There are two types of dilators: sympathomimetic agents, which stimulate the dilator muscle of the iris, and cycloplegic agents, which block the parasympathetic stimulus that constricts the iris sphincter. Cycloplegic agents also block contraction of the ciliary muscles, which control focusing of the lens of the eye. This second effect of cycloplegic agents is beneficial in the therapeutic use of dilators for iritis.

Cycloplegic agents were used cosmetically as early as Galen’s time. Beginning in the early 1800s, extracts from the plants Hyoscyamus and belladonna were used in ophthalmology. Atropine was first isolated in 1833. Epinephrine was used on eyes in 1900 as the first sympathomimetic agent.3

Indications and Contraindications

There are several diagnostic and therapeutic indications for dilating the pupil. Dilation is indicated for diagnosis when the fundus cannot be examined adequately through an undilated pupil. An elderly patient with miotic pupils and cataracts is an example of a patient in whom dilation may facilitate funduscopic examination. Dilation is therapeutically useful for many ophthalmic conditions, including inflammation of the eye. In the emergency setting, corneal injury with secondary traumatic iritis is a common example. Dilation helps the inflamed eye in two ways. First, it may hinder adhesions (synechiae) from forming between the iris and other ocular structures. Such adhesions eventually limit movement of the pupil and may precipitate glaucoma. Second, cycloplegic dilating agents relax the ciliary muscle spasm that often accompanies an inflamed eye and thus may reduce the pain associated with inflammation. Though traditionally used for these purposes, both benefits are largely theoretical with little formal evidence to support or refute their use in the ED.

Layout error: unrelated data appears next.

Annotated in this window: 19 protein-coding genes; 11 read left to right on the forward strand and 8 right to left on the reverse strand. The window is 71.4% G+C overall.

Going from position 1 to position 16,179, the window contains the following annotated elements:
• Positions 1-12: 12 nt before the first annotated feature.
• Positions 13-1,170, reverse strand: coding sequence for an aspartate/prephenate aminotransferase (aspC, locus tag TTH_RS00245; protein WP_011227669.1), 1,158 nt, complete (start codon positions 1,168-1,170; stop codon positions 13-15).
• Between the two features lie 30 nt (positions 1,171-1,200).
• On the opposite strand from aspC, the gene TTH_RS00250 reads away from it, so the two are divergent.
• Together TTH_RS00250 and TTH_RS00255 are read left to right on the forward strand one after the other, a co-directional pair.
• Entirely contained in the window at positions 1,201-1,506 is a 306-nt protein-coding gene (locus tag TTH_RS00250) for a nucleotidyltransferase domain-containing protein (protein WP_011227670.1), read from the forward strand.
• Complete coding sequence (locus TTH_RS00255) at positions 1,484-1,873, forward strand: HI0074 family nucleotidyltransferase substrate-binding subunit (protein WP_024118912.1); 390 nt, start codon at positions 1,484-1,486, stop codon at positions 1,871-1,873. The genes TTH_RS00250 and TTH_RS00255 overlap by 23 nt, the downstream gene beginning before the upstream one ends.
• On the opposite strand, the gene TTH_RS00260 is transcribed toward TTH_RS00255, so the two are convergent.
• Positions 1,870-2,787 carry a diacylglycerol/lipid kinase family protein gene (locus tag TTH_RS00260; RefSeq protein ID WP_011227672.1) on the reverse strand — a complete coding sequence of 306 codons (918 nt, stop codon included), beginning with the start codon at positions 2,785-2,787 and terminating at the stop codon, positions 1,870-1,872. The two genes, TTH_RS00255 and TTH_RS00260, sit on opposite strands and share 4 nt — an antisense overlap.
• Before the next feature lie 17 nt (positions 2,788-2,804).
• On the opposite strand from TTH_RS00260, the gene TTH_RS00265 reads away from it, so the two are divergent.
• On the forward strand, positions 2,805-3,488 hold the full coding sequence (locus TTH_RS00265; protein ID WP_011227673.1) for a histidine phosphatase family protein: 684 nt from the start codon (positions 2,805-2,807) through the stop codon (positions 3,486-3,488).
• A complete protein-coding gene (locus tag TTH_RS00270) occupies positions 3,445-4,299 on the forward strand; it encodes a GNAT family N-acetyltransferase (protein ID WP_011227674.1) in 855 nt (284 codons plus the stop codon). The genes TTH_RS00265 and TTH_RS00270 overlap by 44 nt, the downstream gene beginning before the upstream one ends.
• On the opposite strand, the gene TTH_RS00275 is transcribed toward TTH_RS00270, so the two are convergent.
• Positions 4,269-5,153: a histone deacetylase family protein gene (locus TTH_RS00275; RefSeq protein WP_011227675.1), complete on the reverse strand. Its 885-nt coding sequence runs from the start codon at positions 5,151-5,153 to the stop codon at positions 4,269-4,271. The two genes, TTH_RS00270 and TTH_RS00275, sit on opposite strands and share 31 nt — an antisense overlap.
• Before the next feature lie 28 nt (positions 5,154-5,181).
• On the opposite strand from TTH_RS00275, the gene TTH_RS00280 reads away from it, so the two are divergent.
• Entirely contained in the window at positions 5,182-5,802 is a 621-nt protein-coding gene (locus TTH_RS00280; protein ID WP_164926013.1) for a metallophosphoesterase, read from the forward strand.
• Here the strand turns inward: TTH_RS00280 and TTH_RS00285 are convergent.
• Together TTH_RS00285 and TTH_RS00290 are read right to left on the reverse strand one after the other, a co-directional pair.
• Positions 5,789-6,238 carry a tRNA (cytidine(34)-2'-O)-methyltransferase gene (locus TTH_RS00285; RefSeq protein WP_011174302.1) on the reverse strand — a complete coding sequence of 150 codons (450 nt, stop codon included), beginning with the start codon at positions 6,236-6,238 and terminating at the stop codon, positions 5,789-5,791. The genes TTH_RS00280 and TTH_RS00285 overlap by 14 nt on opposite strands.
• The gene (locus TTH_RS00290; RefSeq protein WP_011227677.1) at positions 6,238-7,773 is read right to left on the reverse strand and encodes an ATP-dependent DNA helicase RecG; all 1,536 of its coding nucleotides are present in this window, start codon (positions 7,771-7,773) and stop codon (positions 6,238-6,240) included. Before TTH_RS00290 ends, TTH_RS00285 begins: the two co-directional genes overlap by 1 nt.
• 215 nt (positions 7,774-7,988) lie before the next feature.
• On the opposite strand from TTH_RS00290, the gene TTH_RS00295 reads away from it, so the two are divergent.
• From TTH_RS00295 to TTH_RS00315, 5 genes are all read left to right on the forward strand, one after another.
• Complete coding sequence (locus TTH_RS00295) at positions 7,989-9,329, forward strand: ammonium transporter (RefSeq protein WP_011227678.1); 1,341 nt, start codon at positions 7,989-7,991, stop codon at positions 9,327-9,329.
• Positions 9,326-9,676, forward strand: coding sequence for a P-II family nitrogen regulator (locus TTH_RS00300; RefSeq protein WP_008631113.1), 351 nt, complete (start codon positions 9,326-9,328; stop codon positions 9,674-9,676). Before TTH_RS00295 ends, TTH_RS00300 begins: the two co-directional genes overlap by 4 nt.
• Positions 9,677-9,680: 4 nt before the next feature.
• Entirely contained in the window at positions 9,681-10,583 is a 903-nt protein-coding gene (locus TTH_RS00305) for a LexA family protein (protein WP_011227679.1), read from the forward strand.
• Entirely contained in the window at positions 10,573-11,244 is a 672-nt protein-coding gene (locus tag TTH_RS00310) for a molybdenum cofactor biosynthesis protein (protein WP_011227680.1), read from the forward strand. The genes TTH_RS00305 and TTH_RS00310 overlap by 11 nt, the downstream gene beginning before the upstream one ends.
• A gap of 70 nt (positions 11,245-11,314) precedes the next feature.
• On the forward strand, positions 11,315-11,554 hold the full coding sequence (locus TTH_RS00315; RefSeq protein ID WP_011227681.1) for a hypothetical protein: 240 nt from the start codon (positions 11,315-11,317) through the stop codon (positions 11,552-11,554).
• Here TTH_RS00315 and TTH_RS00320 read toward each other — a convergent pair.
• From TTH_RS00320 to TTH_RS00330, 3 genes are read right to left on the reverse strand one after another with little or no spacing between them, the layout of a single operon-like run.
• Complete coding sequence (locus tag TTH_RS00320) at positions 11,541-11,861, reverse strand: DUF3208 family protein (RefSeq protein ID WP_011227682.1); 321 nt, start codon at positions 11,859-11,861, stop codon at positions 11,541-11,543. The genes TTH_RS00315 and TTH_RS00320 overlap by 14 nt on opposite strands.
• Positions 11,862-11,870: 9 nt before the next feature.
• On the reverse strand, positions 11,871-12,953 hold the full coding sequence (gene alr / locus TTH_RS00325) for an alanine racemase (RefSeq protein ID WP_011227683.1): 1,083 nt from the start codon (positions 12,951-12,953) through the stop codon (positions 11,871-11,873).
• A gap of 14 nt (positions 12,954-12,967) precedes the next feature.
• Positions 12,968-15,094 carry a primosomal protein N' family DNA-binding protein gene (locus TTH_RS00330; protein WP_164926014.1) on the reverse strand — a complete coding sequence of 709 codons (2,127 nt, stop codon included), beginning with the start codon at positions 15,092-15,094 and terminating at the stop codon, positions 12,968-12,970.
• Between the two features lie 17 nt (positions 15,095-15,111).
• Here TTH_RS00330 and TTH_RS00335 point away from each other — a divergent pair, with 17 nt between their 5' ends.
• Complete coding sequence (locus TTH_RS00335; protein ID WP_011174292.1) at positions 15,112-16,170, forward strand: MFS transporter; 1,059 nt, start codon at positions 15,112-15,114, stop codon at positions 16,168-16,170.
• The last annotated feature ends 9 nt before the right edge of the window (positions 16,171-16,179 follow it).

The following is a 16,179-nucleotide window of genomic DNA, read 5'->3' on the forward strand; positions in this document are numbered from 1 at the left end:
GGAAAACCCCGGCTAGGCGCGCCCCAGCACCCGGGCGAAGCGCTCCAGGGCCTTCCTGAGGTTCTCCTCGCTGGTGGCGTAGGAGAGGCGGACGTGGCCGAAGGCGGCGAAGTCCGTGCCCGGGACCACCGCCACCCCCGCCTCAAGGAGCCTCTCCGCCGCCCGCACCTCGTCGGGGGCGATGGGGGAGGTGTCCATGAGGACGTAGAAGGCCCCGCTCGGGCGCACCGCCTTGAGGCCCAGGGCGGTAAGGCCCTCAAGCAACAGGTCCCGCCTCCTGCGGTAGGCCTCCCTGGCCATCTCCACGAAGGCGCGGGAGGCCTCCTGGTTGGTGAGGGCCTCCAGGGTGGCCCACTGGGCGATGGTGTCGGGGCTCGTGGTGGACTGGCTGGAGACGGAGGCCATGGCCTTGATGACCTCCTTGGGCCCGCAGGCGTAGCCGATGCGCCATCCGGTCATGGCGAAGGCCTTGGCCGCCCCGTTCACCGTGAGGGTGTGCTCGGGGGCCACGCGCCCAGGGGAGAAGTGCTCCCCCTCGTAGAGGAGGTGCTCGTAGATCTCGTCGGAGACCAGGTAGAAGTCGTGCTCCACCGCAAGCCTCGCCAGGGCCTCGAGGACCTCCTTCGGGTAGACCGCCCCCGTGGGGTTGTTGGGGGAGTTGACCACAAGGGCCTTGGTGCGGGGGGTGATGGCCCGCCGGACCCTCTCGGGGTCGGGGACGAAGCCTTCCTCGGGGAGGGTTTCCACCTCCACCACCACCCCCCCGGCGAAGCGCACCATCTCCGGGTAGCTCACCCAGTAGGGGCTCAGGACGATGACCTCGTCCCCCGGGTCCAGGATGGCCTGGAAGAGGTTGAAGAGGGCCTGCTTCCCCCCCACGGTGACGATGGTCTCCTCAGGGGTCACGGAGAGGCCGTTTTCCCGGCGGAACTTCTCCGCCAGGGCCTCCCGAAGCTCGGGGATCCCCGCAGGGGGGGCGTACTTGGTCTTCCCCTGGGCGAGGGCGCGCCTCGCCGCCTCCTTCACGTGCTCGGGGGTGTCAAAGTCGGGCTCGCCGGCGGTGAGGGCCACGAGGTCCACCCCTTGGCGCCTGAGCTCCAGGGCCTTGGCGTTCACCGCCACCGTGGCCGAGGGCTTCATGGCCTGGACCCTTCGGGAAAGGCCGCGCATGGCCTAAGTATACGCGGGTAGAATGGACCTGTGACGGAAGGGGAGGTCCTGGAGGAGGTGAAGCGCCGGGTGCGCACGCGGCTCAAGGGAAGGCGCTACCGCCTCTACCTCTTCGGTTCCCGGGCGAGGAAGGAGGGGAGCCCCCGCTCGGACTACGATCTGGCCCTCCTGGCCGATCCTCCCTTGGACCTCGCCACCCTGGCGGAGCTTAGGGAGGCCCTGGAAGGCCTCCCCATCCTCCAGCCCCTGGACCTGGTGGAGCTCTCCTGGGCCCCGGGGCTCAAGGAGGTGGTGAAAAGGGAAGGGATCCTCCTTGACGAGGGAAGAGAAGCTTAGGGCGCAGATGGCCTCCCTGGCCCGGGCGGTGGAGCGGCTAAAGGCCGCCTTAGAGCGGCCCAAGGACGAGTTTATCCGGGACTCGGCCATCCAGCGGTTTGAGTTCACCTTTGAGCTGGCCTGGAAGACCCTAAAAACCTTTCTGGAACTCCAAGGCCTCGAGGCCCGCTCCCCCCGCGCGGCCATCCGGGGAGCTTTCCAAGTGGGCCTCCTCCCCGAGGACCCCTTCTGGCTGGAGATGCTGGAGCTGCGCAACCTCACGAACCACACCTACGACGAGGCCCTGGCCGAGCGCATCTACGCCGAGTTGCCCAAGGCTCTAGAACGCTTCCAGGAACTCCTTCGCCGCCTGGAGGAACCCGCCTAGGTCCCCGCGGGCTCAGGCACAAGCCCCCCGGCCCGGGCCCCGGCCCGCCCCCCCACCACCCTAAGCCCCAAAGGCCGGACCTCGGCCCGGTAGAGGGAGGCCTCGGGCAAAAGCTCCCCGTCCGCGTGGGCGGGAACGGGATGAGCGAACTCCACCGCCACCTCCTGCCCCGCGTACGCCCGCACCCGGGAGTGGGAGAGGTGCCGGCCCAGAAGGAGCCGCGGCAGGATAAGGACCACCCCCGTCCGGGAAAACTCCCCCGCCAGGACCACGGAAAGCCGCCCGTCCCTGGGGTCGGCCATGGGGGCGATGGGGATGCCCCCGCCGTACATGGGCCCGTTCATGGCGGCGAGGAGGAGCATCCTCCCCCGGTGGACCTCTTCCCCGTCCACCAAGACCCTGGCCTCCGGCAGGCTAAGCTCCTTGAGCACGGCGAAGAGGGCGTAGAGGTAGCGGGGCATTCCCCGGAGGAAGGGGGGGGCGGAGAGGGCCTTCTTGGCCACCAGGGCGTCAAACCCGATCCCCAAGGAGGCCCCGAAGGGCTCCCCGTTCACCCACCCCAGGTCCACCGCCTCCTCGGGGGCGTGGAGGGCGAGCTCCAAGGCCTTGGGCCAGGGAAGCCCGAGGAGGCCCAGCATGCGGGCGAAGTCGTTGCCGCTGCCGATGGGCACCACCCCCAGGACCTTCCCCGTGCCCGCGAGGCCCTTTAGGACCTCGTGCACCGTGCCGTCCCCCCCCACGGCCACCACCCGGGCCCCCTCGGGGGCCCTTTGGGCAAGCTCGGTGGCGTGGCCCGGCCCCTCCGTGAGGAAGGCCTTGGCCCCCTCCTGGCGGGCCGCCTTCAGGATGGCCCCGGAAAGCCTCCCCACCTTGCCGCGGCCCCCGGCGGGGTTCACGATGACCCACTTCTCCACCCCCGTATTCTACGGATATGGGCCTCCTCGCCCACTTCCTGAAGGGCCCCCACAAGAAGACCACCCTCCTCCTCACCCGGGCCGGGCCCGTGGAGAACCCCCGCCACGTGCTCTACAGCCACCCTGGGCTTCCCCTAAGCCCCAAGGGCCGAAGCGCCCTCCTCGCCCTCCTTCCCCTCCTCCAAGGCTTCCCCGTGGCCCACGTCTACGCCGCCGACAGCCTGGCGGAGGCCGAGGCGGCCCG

Dilation is discouraged in patients with head injury who are at risk for herniation when it is necessary to monitor pupil findings. Dilation is contraindicated in the presence of narrow anterior chamber angles. Patients predisposed to having narrow angles may be unaware of this condition. Evaluate the depth of the anterior chamber before this procedure, and do not dilate the eye if there is any question of a narrow angle. To estimate the depth of the anterior chamber, shine a penlight tangentially from the lateral side of the eye. When the depth of the anterior chamber is normal, uniform illumination of the iris is seen. However, when the iris has a forward convexity as in the case of a narrow anterior chamber, only a sector of iris is illuminated and there will be a shadow on the medial (nasal) side of the iris (Fig. 62-4). With a slit lamp, the depth of the anterior chamber angle can be assessed directly. The definitive test for assessing the anterior chamber angle is gonioscopy, in which the anterior chamber angle structures are viewed directly by means of a special mirrored contact lens and a slit lamp. Gonioscopy is not a technique normally performed by emergency clinicians.